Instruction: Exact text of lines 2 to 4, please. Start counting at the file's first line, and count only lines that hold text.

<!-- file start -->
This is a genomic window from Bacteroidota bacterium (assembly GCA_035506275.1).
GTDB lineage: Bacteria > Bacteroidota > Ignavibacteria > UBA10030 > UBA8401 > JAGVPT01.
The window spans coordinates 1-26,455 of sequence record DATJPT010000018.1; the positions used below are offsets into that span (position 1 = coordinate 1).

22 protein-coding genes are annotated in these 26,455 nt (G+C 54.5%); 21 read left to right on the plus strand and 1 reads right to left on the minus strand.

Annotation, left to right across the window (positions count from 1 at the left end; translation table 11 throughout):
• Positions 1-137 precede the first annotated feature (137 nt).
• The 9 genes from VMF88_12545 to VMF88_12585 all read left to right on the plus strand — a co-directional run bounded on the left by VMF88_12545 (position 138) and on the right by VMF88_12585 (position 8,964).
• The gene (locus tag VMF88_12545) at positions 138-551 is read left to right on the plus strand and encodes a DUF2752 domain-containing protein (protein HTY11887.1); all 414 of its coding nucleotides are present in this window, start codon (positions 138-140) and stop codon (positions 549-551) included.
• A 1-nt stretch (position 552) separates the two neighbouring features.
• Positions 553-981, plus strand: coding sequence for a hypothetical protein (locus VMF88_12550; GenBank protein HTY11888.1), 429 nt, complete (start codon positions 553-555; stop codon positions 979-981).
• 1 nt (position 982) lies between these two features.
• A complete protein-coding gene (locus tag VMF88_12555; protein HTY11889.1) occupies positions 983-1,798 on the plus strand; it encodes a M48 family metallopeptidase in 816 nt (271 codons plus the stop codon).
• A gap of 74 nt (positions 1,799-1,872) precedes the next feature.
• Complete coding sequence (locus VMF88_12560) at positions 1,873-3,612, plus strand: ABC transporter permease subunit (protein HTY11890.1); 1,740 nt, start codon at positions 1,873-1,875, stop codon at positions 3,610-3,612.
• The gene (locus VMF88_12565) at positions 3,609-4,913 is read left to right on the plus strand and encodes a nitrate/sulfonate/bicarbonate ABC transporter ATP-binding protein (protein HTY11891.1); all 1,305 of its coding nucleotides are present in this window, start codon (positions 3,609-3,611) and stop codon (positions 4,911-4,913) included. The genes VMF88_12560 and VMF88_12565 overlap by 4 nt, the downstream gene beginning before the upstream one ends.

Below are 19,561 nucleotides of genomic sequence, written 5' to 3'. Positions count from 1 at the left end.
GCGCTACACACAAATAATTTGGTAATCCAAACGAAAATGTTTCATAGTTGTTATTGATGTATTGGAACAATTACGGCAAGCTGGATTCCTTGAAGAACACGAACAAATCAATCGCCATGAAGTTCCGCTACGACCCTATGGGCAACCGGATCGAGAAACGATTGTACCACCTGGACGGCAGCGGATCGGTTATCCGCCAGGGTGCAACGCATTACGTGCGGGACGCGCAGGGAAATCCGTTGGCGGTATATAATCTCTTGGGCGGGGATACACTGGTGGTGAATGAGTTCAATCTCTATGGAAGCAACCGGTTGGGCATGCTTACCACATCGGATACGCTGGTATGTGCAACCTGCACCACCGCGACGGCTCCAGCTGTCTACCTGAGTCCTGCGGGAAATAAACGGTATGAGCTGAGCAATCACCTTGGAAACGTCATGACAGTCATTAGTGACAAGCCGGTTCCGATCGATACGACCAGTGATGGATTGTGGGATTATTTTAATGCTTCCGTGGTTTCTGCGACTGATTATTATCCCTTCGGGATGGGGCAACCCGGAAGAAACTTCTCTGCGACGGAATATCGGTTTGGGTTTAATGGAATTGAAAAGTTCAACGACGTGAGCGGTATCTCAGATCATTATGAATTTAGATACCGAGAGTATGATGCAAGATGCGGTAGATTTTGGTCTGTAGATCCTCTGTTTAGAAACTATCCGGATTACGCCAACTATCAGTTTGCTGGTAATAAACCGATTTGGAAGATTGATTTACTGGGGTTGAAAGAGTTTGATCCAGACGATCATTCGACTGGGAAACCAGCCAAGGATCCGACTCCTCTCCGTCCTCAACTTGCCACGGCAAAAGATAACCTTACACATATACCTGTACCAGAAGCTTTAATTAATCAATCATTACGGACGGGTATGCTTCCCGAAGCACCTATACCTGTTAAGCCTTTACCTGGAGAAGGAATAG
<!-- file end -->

GTDB lineage: Bacteria > Bacteroidota > Ignavibacteria > UBA10030 > UBA8401 > JAGVPT01.
The window spans coordinates 1-26,455 of sequence record DATJPT010000018.1; the positions used below are offsets into that span (position 1 = coordinate 1).

22 protein-coding genes are annotated in these 26,455 nt (G+C 54.5%); 21 read left to right on the plus strand and 1 reads right to left on the minus strand.